Employees are increasingly working on the go. However, this can create a problem if they need access to a critical file or report kept “back at the office” on their computer’s hard drive. “The Cloud” solves this problem.
Whether working mobile, from home, or from the local coffee shop, the cloud should be a part of every small business. But which one is the best?
What is “The Cloud?”
Simply put, using the cloud means your files are hosted on a remote server, commonly known as a “Data Plant.” These giant warehouses are home to petabytes of secure hard drives where data is stored and, with the proper login credentials, accessed by your team via the internet from anywhere in the world.
Is it secure?
I’m going to just get this out there, so brace yourselves: No option is 100% secure. Locally stored files can be stolen if your facility is broken into. Cloud files can be stolen if your password is weak (it’s the equivalent of leaving your front door unlocked).
But with proper security measures, cloud data is just as safe (perhaps even safer) than local storage.
Who do I use?
This is the $1,000 question. I created this handy comparison chart on the price ranges of various storage capacities for the five biggest names in cloud storage
Who do I recommend?
Before I answer this question, I want to briefly talk about each specific service:
Amazon: Amazon Cloud Drive has an extremely simple interface. It worked seamlessly for me during testing, and it was crazy easy to organize my files. However, sharing is limited. This is geared towards the consumer, not the business professional.
Sugarsync: NOW Marketing started with Sugarsync, and for many years it met our needs. As time went on, it became less intuitive and we noticed files were too easily misplaced (or disappeared entirely!) due to syncing issues. I never liked the desktop app, and found the mobile app frustrating. I primarily used Sugarsync via my web browser.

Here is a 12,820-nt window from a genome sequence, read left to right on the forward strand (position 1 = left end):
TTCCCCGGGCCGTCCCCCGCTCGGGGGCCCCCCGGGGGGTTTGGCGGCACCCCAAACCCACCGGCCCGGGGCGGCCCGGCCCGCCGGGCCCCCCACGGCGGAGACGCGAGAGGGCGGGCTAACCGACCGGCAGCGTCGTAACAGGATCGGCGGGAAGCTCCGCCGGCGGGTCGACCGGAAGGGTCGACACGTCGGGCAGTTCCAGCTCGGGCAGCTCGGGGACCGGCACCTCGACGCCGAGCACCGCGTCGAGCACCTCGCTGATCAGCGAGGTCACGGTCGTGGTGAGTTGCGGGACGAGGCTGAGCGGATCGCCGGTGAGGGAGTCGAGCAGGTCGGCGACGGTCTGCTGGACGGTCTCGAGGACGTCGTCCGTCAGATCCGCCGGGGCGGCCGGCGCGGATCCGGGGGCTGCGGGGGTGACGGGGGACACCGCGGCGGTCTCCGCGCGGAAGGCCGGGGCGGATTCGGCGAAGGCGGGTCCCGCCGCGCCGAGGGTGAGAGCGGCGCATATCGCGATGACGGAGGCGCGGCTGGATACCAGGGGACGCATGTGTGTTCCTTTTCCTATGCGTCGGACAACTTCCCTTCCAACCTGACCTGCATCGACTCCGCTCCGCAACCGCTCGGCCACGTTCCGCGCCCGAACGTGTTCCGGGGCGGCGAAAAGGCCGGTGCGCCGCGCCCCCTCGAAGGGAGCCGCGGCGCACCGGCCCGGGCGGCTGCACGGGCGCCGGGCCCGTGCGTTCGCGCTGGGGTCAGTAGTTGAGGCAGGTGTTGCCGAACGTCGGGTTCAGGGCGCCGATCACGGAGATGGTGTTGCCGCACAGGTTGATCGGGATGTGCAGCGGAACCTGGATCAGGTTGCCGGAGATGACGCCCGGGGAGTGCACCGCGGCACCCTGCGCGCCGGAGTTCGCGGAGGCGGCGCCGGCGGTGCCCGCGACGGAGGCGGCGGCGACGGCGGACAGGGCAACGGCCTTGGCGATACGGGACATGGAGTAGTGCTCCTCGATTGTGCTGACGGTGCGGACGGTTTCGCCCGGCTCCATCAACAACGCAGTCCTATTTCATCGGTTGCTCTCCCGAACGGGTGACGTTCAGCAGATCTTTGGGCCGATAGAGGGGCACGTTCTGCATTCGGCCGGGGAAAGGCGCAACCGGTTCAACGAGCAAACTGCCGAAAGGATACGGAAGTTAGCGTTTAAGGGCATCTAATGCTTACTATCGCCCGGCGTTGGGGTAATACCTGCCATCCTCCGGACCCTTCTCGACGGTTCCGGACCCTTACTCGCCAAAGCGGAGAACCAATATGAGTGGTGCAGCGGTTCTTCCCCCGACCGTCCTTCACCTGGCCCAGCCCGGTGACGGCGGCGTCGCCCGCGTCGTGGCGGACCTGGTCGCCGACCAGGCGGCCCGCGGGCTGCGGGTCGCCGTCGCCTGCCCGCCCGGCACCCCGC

Dropbox: Next, we transitioned to Dropbox. The UI felt more intuitive and we were initially highly impressed with the customer service. However, the biggest drawback was an inability to limit who had access to specific files. As with Amazon, Dropbox is more suited for consumers.
iCloud: Personally, I prefer to remain in the Apple ecosystem as much as I can. However, iCloud Drive is simply too new to review (the old iCloud concept was just overhauled for iOS 8). It looks encouraging, but I had significant issues with mobile backups before. It’s touted as a true offline storage system, but I’m cautious…
Google Drive: Professionally, NOW is completely embedded in the Google business ecosystem. Our email is via Google, our browsers are Chrome by default, and Google Docs are stored on Drive. Everyone is able to log in, share, and collaborate simultaneously despite working remotely most of the week.
It may be obvious, but my recommendation for professional service companies is a Google small business account. You’ll receive a Google support rep during your first 30 days, you can use custom email domains (email@example.com), and Chrome integrates perfectly with the Hubspot Signals plugin.
If you'd like to learn more about the Google suite of apps for your business, just click HERE to find out more!
If Google integrates so well with inbound marketing, you may be wondering how well inbound will integrate with the rest of your marketing efforts. Download our inbound marketing guide and find out!